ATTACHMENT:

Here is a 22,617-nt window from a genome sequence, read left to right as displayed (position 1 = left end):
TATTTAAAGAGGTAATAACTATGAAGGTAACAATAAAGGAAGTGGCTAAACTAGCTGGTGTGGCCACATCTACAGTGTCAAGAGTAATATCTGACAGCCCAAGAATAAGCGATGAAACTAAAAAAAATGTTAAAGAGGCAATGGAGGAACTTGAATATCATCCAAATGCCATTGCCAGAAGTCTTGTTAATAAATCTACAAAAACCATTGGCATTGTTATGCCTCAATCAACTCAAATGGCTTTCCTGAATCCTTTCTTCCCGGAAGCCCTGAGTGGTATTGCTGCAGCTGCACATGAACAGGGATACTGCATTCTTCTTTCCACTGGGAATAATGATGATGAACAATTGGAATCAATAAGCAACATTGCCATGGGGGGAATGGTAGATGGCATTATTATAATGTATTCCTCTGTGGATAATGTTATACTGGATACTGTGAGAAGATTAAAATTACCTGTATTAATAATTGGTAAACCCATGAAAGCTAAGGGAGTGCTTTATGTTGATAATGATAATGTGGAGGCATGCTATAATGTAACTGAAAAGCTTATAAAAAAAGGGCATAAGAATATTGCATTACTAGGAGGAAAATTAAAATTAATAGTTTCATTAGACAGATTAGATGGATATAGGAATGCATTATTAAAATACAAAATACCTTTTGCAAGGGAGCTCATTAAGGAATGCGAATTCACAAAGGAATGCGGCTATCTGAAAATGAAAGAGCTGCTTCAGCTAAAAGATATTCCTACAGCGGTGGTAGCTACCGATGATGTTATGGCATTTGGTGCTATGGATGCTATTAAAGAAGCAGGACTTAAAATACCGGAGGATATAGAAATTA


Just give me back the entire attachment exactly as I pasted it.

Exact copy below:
Here is a 22,617-nt window from a genome sequence, read left to right as displayed (position 1 = left end):
TATTTAAAGAGGTAATAACTATGAAGGTAACAATAAAGGAAGTGGCTAAACTAGCTGGTGTGGCCACATCTACAGTGTCAAGAGTAATATCTGACAGCCCAAGAATAAGCGATGAAACTAAAAAAAATGTTAAAGAGGCAATGGAGGAACTTGAATATCATCCAAATGCCATTGCCAGAAGTCTTGTTAATAAATCTACAAAAACCATTGGCATTGTTATGCCTCAATCAACTCAAATGGCTTTCCTGAATCCTTTCTTCCCGGAAGCCCTGAGTGGTATTGCTGCAGCTGCACATGAACAGGGATACTGCATTCTTCTTTCCACTGGGAATAATGATGATGAACAATTGGAATCAATAAGCAACATTGCCATGGGGGGAATGGTAGATGGCATTATTATAATGTATTCCTCTGTGGATAATGTTATACTGGATACTGTGAGAAGATTAAAATTACCTGTATTAATAATTGGTAAACCCATGAAAGCTAAGGGAGTGCTTTATGTTGATAATGATAATGTGGAGGCATGCTATAATGTAACTGAAAAGCTTATAAAAAAAGGGCATAAGAATATTGCATTACTAGGAGGAAAATTAAAATTAATAGTTTCATTAGACAGATTAGATGGATATAGGAATGCATTATTAAAATACAAAATACCTTTTGCAAGGGAGCTCATTAAGGAATGCGAATTCACAAAGGAATGCGGCTATCTGAAAATGAAAGAGCTGCTTCAGCTAAAAGATATTCCTACAGCGGTGGTAGCTACCGATGATGTTATGGCATTTGGTGCTATGGATGCTATTAAAGAAGCAGGACTTAAAATACCGGAGGATATAGAAATTA